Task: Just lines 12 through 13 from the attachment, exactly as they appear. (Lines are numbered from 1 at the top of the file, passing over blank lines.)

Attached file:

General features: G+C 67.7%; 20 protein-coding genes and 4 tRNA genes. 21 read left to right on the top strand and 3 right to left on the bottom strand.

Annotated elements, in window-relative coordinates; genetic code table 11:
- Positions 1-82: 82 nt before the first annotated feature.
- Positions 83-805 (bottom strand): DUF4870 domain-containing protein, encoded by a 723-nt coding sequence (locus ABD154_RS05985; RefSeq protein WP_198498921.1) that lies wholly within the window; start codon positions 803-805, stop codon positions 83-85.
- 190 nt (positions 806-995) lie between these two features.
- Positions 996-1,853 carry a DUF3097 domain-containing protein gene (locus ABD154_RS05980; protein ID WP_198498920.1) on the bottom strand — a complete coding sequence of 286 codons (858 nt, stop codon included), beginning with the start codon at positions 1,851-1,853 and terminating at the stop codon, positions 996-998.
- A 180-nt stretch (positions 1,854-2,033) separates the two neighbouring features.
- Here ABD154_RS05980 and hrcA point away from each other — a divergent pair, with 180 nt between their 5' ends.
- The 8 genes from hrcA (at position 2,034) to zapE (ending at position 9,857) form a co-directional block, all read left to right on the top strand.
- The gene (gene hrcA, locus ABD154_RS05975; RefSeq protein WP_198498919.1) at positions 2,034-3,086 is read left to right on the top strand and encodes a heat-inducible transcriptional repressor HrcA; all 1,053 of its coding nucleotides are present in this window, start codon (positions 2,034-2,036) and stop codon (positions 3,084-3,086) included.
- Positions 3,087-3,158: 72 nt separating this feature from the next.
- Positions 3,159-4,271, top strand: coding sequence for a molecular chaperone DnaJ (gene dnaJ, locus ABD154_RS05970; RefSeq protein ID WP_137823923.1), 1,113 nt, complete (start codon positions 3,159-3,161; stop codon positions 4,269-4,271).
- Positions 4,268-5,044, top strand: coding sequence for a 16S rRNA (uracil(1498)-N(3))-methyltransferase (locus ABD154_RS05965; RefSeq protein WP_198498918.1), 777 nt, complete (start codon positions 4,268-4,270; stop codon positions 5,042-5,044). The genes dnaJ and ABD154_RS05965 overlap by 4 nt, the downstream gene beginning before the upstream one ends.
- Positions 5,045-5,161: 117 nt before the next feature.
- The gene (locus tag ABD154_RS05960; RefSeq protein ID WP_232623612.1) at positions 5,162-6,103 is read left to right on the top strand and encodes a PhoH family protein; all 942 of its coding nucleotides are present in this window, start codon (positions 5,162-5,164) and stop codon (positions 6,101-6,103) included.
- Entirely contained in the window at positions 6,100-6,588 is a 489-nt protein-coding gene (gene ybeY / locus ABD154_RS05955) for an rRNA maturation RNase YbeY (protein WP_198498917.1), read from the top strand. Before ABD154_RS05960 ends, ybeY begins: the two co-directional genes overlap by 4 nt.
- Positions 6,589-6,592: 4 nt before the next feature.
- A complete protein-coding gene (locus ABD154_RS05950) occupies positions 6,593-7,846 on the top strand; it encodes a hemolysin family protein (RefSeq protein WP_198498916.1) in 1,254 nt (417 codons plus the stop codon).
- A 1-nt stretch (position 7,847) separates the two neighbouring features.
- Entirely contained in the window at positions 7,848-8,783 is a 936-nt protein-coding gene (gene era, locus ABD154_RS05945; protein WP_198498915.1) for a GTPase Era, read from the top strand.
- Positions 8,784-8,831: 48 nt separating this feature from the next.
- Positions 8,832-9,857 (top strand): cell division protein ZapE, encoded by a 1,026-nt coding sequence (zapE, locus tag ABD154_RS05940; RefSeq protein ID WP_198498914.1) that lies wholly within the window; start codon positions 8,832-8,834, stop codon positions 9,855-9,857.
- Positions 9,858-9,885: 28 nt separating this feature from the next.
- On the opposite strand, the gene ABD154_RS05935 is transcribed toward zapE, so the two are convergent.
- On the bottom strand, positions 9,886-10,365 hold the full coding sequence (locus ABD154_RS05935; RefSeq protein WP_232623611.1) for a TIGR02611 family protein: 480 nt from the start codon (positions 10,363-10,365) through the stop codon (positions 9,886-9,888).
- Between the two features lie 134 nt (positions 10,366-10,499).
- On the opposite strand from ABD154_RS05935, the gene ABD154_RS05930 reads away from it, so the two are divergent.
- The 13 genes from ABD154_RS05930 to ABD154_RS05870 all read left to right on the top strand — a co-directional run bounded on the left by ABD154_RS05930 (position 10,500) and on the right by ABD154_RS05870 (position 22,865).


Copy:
- Positions 3,159-4,271, top strand: coding sequence for a molecular chaperone DnaJ (gene dnaJ, locus ABD154_RS05970; RefSeq protein ID WP_137823923.1), 1,113 nt, complete (start codon positions 3,159-3,161; stop codon positions 4,269-4,271).
- Positions 4,268-5,044, top strand: coding sequence for a 16S rRNA (uracil(1498)-N(3))-methyltransferase (locus ABD154_RS05965; RefSeq protein WP_198498918.1), 777 nt, complete (start codon positions 4,268-4,270; stop codon positions 5,042-5,044). The genes dnaJ and ABD154_RS05965 overlap by 4 nt, the downstream gene beginning before the upstream one ends.